6. New England's pass-heavy game plan: The Patriots opened the game with an 11-play drive that saw Brady throw the ball on all 11 plays. He was 8 of 11 for 80 yards and a touchdown on that drive, including 3 of 3 for 50 yards and that touchdown on third downs. The Pats also had Brady throw the ball on the first three plays of their next drive, which means they began their day by throwing 14 straight times before attempting their first run of the day.

By the end of the game, Brady had thrown 42 passes and the Pats had called just 14 running plays. Brady himself had six of those runs, though, and a few of them were kneel-downs and scrambles. Only one was designed, and it was a QB sneak. They had eight total hand-offs.

This kind of run-pass distribution isn't exactly surprising for the Pats, though, especially when you look at how they attacked defenses similar to Kansas City's during the regular season. The Chiefs finished the year sixth in the NFL in pressure percentage (the percentage of drop backs on which they sacked, hit, or hurried the opposing QB), per Pro Football Focus. New England faced four other teams that finished in the top 10 during the regular season. Not including their Week 17 game against the Dolphins (which had a strange game flow, with all their offensive line injuries and Edelman missing the game), the Pats called for a pass on 72.2 percent of their plays in those matchups. They threw the ball on 75 percent of their plays on Saturday.

7. Dumb Danny: Danny Amendola finished the game with two catches for 18 yards, but his big contribution to the proceedings was this dirty-as-hell helmet-to-helmet hit on Chiefs special teamer Jamell Fleming.

The play only wound up costing New England 2 yards of field position because it was a half-the-distance-to-the-goal personal foul that occurred just inside the 5-yard line, but Amendola probably should have been tossed. He's pretty clearly going right after Fleming's head there, which is not cool.

8. Props where they're due: Let's make sure to give some dap to the Chiefs, who had multiple contributors step up on Saturday. With Maclin clearly ailing, Albert Wilson, Chris Conley, and Jason Avant combined for 14 catches for 159 yards and a score. Safety Ron Parker was all over the field on defense, and Branch and Berry, second Gronk TD notwithstanding, had good games as well. The K.C. defense was dynamite all year, particularly as the Chiefs won 11 straight games before this loss, and they didn't even play badly on Saturday. They just got Brady'd. (And Reid'd, as described above.)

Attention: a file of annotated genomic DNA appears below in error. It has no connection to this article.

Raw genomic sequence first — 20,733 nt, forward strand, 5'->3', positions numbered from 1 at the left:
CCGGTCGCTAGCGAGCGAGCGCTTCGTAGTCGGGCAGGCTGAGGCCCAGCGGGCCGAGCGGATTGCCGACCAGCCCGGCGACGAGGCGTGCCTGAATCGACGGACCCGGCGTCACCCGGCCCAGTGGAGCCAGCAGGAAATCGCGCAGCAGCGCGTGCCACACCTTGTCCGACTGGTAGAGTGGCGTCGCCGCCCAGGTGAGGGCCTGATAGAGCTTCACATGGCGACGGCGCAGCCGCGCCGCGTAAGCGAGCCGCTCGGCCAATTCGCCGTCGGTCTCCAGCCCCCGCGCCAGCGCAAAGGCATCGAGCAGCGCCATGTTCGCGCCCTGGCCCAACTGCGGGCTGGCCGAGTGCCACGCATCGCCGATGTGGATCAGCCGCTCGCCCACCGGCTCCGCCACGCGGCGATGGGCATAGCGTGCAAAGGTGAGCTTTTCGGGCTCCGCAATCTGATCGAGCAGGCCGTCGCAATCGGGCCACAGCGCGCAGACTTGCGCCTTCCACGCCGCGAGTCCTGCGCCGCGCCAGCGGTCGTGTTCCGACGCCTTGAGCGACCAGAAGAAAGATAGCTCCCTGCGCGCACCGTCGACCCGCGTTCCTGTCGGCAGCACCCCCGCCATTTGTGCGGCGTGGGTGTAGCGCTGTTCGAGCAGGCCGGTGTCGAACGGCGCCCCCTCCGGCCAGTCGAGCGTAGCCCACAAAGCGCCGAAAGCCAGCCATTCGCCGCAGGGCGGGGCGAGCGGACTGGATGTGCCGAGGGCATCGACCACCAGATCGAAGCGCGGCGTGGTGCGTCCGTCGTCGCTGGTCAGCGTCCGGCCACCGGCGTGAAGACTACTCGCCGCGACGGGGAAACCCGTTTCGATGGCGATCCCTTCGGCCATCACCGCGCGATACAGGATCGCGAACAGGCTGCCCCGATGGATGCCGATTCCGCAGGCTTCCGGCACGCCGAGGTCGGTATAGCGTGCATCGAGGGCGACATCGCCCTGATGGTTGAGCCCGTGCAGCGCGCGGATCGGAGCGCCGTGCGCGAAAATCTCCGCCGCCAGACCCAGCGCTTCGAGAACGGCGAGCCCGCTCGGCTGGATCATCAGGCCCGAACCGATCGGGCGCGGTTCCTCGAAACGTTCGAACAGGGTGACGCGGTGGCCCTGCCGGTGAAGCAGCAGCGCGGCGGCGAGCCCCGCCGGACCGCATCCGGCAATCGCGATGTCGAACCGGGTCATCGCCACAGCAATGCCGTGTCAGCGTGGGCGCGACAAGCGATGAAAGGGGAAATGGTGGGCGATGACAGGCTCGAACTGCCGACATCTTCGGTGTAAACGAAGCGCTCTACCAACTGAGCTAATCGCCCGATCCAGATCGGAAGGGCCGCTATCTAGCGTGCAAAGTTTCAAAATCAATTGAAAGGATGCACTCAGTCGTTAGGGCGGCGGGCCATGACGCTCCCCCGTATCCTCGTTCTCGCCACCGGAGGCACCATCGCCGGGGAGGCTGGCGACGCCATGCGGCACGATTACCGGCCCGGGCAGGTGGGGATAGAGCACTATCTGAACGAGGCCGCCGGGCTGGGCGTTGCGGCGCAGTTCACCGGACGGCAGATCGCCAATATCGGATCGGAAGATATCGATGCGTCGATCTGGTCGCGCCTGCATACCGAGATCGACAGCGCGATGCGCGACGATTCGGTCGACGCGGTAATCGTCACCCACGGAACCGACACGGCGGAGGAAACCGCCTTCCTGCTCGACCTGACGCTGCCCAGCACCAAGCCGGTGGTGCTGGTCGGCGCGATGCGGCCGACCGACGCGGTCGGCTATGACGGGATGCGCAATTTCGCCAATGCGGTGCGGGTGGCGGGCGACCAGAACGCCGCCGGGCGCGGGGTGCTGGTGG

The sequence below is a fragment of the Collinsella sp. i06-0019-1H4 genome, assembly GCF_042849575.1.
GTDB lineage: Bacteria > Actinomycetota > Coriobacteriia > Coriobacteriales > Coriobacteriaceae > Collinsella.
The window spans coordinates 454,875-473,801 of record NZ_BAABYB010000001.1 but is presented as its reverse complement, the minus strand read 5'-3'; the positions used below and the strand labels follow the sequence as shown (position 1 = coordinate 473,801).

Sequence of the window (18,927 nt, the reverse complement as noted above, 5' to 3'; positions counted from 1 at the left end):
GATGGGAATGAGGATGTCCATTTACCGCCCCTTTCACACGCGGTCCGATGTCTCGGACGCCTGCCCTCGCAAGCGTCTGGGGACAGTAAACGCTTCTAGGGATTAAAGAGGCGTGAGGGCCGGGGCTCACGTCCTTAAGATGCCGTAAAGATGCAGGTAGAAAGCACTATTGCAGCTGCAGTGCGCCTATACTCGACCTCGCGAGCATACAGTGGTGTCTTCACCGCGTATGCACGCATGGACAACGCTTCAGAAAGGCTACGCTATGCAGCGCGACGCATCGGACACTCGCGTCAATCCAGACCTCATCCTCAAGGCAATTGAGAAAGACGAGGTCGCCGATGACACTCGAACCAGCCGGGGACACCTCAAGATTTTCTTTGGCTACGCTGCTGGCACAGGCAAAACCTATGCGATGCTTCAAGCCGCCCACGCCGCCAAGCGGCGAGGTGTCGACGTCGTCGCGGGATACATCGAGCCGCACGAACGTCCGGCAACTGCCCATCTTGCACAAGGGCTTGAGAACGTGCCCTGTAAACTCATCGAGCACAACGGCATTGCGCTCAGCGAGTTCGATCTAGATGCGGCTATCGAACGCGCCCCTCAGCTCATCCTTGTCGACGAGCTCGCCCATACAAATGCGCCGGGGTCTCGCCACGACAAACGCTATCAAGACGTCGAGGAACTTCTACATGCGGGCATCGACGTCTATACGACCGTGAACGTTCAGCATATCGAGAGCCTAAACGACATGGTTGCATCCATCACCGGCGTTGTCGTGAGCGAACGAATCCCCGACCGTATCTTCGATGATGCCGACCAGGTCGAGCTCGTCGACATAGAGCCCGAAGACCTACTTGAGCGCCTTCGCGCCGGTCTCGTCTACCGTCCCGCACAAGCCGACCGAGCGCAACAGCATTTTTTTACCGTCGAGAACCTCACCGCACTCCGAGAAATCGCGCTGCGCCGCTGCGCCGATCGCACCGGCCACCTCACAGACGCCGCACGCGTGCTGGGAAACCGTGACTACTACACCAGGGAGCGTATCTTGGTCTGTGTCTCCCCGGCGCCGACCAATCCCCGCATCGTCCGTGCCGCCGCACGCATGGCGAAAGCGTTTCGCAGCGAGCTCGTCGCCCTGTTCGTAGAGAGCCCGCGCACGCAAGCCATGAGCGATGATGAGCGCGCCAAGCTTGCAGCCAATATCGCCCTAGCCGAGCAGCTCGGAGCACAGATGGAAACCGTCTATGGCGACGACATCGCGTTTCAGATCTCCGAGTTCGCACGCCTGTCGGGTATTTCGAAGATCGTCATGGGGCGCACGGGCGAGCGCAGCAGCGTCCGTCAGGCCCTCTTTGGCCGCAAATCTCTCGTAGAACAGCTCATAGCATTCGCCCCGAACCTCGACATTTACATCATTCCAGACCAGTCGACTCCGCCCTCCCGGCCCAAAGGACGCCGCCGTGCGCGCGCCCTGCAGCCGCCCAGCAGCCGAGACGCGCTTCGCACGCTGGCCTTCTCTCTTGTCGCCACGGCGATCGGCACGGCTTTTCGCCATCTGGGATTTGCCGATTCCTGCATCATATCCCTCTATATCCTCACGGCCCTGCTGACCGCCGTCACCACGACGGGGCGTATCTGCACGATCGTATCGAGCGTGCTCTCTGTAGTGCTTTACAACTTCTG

9. What's next? The Chiefs' miraculous run is over. According to multiple reports, they'll lose offensive coordinator Doug Pederson rather soon, as he's apparently going to be the next head coach of the Philadelphia Eagles. He was hired as a quality control assistant by the Eagles way back at the start of his NFL coaching career, so it's a bit of a homecoming for him. The Chiefs have several notable free agents this summer, with Spotrac listing basically half their defense as coming up for a new contract. Locking those guys in, figuring out the offensive coordinator spot, and adding some more weapons for Alex Smith will likely be the top priorities.

The Patriots, meanwhile, now await the winner of Sunday's Steelers-Broncos game. If Pittsburgh wins, the Pats will host Ben Roethlisberger's squad in the AFC title game next week. If the Broncos prevail, New England will head west to Denver for yet another Tom Brady–Peyton Manning showdown.

CBS Sports Writer

Jared Dubin is a New York lawyer and writer. He joined in 2014 and has since spent far too much of his time watching film and working in spreadsheets. Full Bio